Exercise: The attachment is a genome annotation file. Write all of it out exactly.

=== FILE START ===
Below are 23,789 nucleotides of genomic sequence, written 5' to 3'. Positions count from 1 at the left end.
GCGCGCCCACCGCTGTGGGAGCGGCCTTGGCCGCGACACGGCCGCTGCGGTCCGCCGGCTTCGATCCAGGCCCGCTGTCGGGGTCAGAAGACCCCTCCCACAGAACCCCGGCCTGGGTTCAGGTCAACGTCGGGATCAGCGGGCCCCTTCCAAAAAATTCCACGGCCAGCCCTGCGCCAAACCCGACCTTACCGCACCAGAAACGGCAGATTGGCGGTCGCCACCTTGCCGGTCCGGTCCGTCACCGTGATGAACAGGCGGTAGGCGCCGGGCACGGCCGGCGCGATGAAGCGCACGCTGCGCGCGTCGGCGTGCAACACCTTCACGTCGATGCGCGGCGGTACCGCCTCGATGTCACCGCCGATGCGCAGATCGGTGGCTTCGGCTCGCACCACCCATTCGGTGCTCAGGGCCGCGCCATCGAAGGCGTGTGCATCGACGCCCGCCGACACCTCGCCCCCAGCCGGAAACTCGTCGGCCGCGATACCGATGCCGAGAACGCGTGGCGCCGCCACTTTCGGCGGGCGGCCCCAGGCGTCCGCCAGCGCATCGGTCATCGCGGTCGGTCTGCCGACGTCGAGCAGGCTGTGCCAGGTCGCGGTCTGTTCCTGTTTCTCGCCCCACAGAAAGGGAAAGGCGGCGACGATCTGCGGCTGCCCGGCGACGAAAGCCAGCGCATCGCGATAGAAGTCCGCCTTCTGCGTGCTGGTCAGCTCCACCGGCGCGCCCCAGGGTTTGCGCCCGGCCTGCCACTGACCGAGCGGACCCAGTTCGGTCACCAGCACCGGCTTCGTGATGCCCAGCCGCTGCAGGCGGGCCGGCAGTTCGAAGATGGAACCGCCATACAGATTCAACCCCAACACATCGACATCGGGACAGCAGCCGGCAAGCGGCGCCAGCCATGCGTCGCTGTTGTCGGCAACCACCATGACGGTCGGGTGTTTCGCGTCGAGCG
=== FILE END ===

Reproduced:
Below are 23,789 nucleotides of genomic sequence, written 5' to 3'. Positions count from 1 at the left end.
GCGCGCCCACCGCTGTGGGAGCGGCCTTGGCCGCGACACGGCCGCTGCGGTCCGCCGGCTTCGATCCAGGCCCGCTGTCGGGGTCAGAAGACCCCTCCCACAGAACCCCGGCCTGGGTTCAGGTCAACGTCGGGATCAGCGGGCCCCTTCCAAAAAATTCCACGGCCAGCCCTGCGCCAAACCCGACCTTACCGCACCAGAAACGGCAGATTGGCGGTCGCCACCTTGCCGGTCCGGTCCGTCACCGTGATGAACAGGCGGTAGGCGCCGGGCACGGCCGGCGCGATGAAGCGCACGCTGCGCGCGTCGGCGTGCAACACCTTCACGTCGATGCGCGGCGGTACCGCCTCGATGTCACCGCCGATGCGCAGATCGGTGGCTTCGGCTCGCACCACCCATTCGGTGCTCAGGGCCGCGCCATCGAAGGCGTGTGCATCGACGCCCGCCGACACCTCGCCCCCAGCCGGAAACTCGTCGGCCGCGATACCGATGCCGAGAACGCGTGGCGCCGCCACTTTCGGCGGGCGGCCCCAGGCGTCCGCCAGCGCATCGGTCATCGCGGTCGGTCTGCCGACGTCGAGCAGGCTGTGCCAGGTCGCGGTCTGTTCCTGTTTCTCGCCCCACAGAAAGGGAAAGGCGGCGACGATCTGCGGCTGCCCGGCGACGAAAGCCAGCGCATCGCGATAGAAGTCCGCCTTCTGCGTGCTGGTCAGCTCCACCGGCGCGCCCCAGGGTTTGCGCCCGGCCTGCCACTGACCGAGCGGACCCAGTTCGGTCACCAGCACCGGCTTCGTGATGCCCAGCCGCTGCAGGCGGGCCGGCAGTTCGAAGATGGAACCGCCATACAGATTCAACCCCAACACATCGACATCGGGACAGCAGCCGGCAAGCGGCGCCAGCCATGCGTCGCTGTTGTCGGCAACCACCATGACGGTCGGGTGTTTCGCGTCGAGCG